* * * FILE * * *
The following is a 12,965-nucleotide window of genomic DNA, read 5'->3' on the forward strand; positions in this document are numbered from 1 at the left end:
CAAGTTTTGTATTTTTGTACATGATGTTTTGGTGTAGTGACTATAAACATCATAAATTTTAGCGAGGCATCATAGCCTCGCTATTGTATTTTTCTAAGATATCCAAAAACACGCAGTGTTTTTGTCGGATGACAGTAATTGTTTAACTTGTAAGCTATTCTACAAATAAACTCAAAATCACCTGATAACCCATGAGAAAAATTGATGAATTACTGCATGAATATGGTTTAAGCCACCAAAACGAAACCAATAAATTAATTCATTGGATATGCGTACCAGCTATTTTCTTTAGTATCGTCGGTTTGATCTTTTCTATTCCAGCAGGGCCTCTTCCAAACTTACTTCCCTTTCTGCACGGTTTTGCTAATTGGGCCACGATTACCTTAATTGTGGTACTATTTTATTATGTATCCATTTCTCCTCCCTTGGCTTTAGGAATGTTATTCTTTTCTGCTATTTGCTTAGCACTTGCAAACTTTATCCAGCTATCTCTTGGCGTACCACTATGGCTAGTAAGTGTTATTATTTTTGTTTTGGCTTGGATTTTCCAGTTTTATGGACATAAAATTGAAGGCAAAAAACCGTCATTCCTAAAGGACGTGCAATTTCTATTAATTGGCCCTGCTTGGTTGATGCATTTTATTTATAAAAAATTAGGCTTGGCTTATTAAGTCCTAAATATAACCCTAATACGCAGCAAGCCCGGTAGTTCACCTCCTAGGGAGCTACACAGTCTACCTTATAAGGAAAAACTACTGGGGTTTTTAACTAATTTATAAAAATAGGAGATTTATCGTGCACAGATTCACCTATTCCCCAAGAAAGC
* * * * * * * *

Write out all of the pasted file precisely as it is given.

The following is a 12,965-nucleotide window of genomic DNA, read 5'->3' on the forward strand; positions in this document are numbered from 1 at the left end:
CAAGTTTTGTATTTTTGTACATGATGTTTTGGTGTAGTGACTATAAACATCATAAATTTTAGCGAGGCATCATAGCCTCGCTATTGTATTTTTCTAAGATATCCAAAAACACGCAGTGTTTTTGTCGGATGACAGTAATTGTTTAACTTGTAAGCTATTCTACAAATAAACTCAAAATCACCTGATAACCCATGAGAAAAATTGATGAATTACTGCATGAATATGGTTTAAGCCACCAAAACGAAACCAATAAATTAATTCATTGGATATGCGTACCAGCTATTTTCTTTAGTATCGTCGGTTTGATCTTTTCTATTCCAGCAGGGCCTCTTCCAAACTTACTTCCCTTTCTGCACGGTTTTGCTAATTGGGCCACGATTACCTTAATTGTGGTACTATTTTATTATGTATCCATTTCTCCTCCCTTGGCTTTAGGAATGTTATTCTTTTCTGCTATTTGCTTAGCACTTGCAAACTTTATCCAGCTATCTCTTGGCGTACCACTATGGCTAGTAAGTGTTATTATTTTTGTTTTGGCTTGGATTTTCCAGTTTTATGGACATAAAATTGAAGGCAAAAAACCGTCATTCCTAAAGGACGTGCAATTTCTATTAATTGGCCCTGCTTGGTTGATGCATTTTATTTATAAAAAATTAGGCTTGGCTTATTAAGTCCTAAATATAACCCTAATACGCAGCAAGCCCGGTAGTTCACCTCCTAGGGAGCTACACAGTCTACCTTATAAGGAAAAACTACTGGGGTTTTTAACTAATTTATAAAAATAGGAGATTTATCGTGCACAGATTCACCTATTCCCCAAGAAAGC